When your cell phone gets wet, an easy and cheap remedy is to toss it into a bag of rice. That, unfortunately, isn't feasible with a flooded vehicle which, if mishandled, can end up a rust-covered hulk in the scrapyard in just a year or two.
Prevent rust damage—from the roof to the brake lines —of your flooded car with these steps. Skip the rice—let's do this right.
Source | U.S. Air Force photo by Airman 1st Class Greg Nash/Released
Normally a vehicle has some rust protection in the form of paint, and maybe some occasional wax or an undercoating. Rust is a chemical reaction caused by oxygen bonding to the metal to make it weaker. This can only happen when the metal is exposed to air, and the effect is worsened by water, which is why floods are so damaging long term.
Enthusiasts and classic-car appraisers look at flood damage like it's cancer. It's bad today, but it's just going to get worse if left untreated for a year. Weight reduction and aero mods are cool, but rust doesn't count when it destroys floor pans and leaves gaping holes in the fenders. Don't wait on insurance—get started right now.
I wash, you dry
That said, there's an easy way to get started preventing rust: Get your ride clean. If the flood was minor and your vehicle is drivable, hit up a nearby car wash to knock off all the crud. This is especially useful for getting underneath the vehicle. If parked at home, wash like normal using a car wash soap. Use a pressure washer or high-power nozzle to blast away grime from underneath. You don't want that sitting on the suspension parts or brake components and causing rust later.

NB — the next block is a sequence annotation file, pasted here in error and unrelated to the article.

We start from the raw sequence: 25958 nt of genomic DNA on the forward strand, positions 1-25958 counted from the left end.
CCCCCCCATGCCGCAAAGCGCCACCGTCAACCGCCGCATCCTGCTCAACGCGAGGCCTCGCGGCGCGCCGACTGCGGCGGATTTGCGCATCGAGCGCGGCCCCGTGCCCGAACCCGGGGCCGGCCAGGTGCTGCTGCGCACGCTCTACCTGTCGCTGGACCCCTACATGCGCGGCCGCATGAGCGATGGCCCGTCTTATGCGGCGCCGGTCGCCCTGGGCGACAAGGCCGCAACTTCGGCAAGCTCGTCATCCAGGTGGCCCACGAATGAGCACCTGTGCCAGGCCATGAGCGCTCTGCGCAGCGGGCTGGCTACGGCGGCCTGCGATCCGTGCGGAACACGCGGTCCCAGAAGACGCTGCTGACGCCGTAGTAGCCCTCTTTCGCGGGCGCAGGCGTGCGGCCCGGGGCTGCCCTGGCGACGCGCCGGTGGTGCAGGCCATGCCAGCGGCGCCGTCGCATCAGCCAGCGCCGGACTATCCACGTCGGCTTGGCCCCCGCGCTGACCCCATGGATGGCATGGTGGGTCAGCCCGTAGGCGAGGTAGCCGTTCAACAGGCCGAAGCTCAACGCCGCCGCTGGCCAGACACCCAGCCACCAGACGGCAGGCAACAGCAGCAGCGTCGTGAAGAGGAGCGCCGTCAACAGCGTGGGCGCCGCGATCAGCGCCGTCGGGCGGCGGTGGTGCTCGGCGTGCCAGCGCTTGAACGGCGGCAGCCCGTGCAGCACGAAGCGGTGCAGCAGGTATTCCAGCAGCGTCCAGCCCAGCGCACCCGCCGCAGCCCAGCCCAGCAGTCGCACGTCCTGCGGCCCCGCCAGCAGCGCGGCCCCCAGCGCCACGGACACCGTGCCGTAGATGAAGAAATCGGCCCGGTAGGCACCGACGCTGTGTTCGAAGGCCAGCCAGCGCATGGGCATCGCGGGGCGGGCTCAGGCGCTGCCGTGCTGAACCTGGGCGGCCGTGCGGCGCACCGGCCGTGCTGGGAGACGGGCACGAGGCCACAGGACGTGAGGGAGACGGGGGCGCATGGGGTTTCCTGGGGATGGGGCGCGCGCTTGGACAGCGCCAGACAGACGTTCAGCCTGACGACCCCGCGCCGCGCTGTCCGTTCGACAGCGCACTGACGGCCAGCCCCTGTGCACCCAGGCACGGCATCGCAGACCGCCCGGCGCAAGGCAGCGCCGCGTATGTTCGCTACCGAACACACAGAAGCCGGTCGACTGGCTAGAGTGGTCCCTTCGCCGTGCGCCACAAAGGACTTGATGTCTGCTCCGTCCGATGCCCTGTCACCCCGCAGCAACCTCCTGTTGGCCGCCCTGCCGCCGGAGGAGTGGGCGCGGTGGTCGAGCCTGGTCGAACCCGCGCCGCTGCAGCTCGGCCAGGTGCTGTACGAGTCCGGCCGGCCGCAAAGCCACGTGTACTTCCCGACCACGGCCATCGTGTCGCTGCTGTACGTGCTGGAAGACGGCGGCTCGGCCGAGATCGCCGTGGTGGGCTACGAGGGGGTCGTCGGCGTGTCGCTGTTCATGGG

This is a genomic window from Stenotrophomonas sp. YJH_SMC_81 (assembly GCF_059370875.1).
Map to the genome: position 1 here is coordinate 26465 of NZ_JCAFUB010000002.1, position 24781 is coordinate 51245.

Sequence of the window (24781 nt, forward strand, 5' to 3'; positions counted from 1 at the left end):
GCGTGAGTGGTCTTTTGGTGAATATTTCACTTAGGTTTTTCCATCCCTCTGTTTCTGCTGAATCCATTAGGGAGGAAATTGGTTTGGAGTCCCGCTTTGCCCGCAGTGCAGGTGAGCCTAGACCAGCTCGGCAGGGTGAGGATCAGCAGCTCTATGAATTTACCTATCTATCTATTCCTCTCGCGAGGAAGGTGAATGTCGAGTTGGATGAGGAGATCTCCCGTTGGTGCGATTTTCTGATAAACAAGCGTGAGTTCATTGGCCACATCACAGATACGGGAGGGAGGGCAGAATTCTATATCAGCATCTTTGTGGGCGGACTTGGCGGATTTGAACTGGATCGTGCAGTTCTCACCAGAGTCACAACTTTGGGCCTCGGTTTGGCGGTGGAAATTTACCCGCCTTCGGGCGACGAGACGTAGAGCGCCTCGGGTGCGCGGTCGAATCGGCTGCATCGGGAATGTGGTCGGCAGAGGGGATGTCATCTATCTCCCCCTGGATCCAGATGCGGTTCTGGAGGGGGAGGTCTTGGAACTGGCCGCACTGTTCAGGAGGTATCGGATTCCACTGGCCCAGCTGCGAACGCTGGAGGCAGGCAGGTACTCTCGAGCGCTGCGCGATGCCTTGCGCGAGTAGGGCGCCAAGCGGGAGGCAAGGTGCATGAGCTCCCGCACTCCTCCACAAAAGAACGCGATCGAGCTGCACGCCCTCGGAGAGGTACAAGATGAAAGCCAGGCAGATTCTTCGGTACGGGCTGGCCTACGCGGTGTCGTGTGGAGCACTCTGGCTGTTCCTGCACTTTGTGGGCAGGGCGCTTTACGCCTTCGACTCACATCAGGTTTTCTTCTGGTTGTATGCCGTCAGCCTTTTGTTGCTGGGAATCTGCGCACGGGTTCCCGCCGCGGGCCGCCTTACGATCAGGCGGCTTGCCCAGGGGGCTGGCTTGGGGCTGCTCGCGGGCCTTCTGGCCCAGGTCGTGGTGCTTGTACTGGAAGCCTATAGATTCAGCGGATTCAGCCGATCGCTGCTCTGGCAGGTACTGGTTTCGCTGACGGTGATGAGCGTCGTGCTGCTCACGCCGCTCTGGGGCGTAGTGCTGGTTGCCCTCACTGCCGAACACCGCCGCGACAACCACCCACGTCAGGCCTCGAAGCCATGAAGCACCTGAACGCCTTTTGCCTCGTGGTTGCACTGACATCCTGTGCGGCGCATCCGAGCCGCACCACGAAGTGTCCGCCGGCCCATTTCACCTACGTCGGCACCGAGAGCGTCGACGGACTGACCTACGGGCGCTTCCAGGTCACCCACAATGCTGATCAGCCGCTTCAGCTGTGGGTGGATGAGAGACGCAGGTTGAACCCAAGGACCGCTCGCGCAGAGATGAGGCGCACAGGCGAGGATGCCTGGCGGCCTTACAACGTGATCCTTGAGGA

Any new damage should be repaired as soon as possible. This includes scratches and chips in the paint. Hopefully you have some atouch-up paint, so go ahead and use that to cover any newly exposed bare metal. If not, clean the damaged area completely, then slather on a heavy coat of wax to act as a barrier until you can repair the damage permanently.
Just because it's out of sight doesn't mean it should be out of mind. Grab a creeper and a flashlight, and have a look at the underside. This is a chance to grab debris caught in the suspension and check for any new damage. Use the same approach you used up top, looking for exposed metal. Since the subframe usually doesn't need a show-winning shine, you can use a general rust killer down here. Even a sub-$10 aerosol can will block rust from forming, so it's super-affordable insurance. If you have the time, a high-quality rust-inhibitor kit will permanently block rust for a few bucks more. If you do find a developing rust issue, just sand it off with any sandpaper you have laying around, then apply the inhibitor.
Odds & ends
Chrome seems to take damage easily, and getting rid of established rust on something the size of a bumper gets expensive. Several companies offer rust treatments specifically for chrome that are easy to use and way cheaper than re-plating. Remember to take a look at exterior plastic and rubber trim, and send some love their way too with a dedicated cleaner and conditioner.
Ever wring the wet out of a flooded ride? Dumpster full of rice aside, how did you do it? Let us know in the comments below.
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